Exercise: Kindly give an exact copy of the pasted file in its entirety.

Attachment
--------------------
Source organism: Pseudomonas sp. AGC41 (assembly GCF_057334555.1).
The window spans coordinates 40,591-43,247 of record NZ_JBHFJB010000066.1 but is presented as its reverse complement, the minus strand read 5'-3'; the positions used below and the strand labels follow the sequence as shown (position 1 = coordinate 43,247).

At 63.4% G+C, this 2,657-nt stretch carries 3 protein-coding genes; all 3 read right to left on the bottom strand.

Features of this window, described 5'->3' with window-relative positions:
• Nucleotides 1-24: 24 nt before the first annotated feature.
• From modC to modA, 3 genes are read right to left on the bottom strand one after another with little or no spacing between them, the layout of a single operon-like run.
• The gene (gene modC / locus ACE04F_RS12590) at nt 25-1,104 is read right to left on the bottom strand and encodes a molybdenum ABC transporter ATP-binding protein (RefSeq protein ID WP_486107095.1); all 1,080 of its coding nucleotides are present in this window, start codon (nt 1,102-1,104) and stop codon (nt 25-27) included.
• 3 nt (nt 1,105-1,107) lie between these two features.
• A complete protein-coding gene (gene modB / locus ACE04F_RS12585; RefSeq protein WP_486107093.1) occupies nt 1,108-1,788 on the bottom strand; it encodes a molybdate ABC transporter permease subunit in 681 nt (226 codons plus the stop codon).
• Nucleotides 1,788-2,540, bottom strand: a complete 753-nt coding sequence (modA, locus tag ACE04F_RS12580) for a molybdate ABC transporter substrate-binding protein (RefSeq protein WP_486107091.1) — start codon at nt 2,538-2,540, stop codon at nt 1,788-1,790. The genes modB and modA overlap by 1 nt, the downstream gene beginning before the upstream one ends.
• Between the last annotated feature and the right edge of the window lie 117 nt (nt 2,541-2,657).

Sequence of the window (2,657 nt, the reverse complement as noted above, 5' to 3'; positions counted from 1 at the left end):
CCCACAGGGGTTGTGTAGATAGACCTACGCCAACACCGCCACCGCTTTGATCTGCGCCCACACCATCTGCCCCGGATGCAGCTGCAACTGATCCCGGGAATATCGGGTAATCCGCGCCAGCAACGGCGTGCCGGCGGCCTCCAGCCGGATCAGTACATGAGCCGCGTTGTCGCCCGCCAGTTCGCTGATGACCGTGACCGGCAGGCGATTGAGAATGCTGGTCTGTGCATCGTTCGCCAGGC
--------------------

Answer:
Source organism: Pseudomonas sp. AGC41 (assembly GCF_057334555.1).
The window spans coordinates 40,591-43,247 of record NZ_JBHFJB010000066.1 but is presented as its reverse complement, the minus strand read 5'-3'; the positions used below and the strand labels follow the sequence as shown (position 1 = coordinate 43,247).

At 63.4% G+C, this 2,657-nt stretch carries 3 protein-coding genes; all 3 read right to left on the bottom strand.

Features of this window, described 5'->3' with window-relative positions:
• Nucleotides 1-24: 24 nt before the first annotated feature.
• From modC to modA, 3 genes are read right to left on the bottom strand one after another with little or no spacing between them, the layout of a single operon-like run.
• The gene (gene modC / locus ACE04F_RS12590) at nt 25-1,104 is read right to left on the bottom strand and encodes a molybdenum ABC transporter ATP-binding protein (RefSeq protein ID WP_486107095.1); all 1,080 of its coding nucleotides are present in this window, start codon (nt 1,102-1,104) and stop codon (nt 25-27) included.
• 3 nt (nt 1,105-1,107) lie between these two features.
• A complete protein-coding gene (gene modB / locus ACE04F_RS12585; RefSeq protein WP_486107093.1) occupies nt 1,108-1,788 on the bottom strand; it encodes a molybdate ABC transporter permease subunit in 681 nt (226 codons plus the stop codon).
• Nucleotides 1,788-2,540, bottom strand: a complete 753-nt coding sequence (modA, locus tag ACE04F_RS12580) for a molybdate ABC transporter substrate-binding protein (RefSeq protein WP_486107091.1) — start codon at nt 2,538-2,540, stop codon at nt 1,788-1,790. The genes modB and modA overlap by 1 nt, the downstream gene beginning before the upstream one ends.
• Between the last annotated feature and the right edge of the window lie 117 nt (nt 2,541-2,657).

Sequence of the window (2,657 nt, the reverse complement as noted above, 5' to 3'; positions counted from 1 at the left end):
CCCACAGGGGTTGTGTAGATAGACCTACGCCAACACCGCCACCGCTTTGATCTGCGCCCACACCATCTGCCCCGGATGCAGCTGCAACTGATCCCGGGAATATCGGGTAATCCGCGCCAGCAACGGCGTGCCGGCGGCCTCCAGCCGGATCAGTACATGAGCCGCGTTGTCGCCCGCCAGTTCGCTGATGACCGTGACCGGCAGGCGATTGAGAATGCTGGTCTGTGCATCGTTCGCCAGGC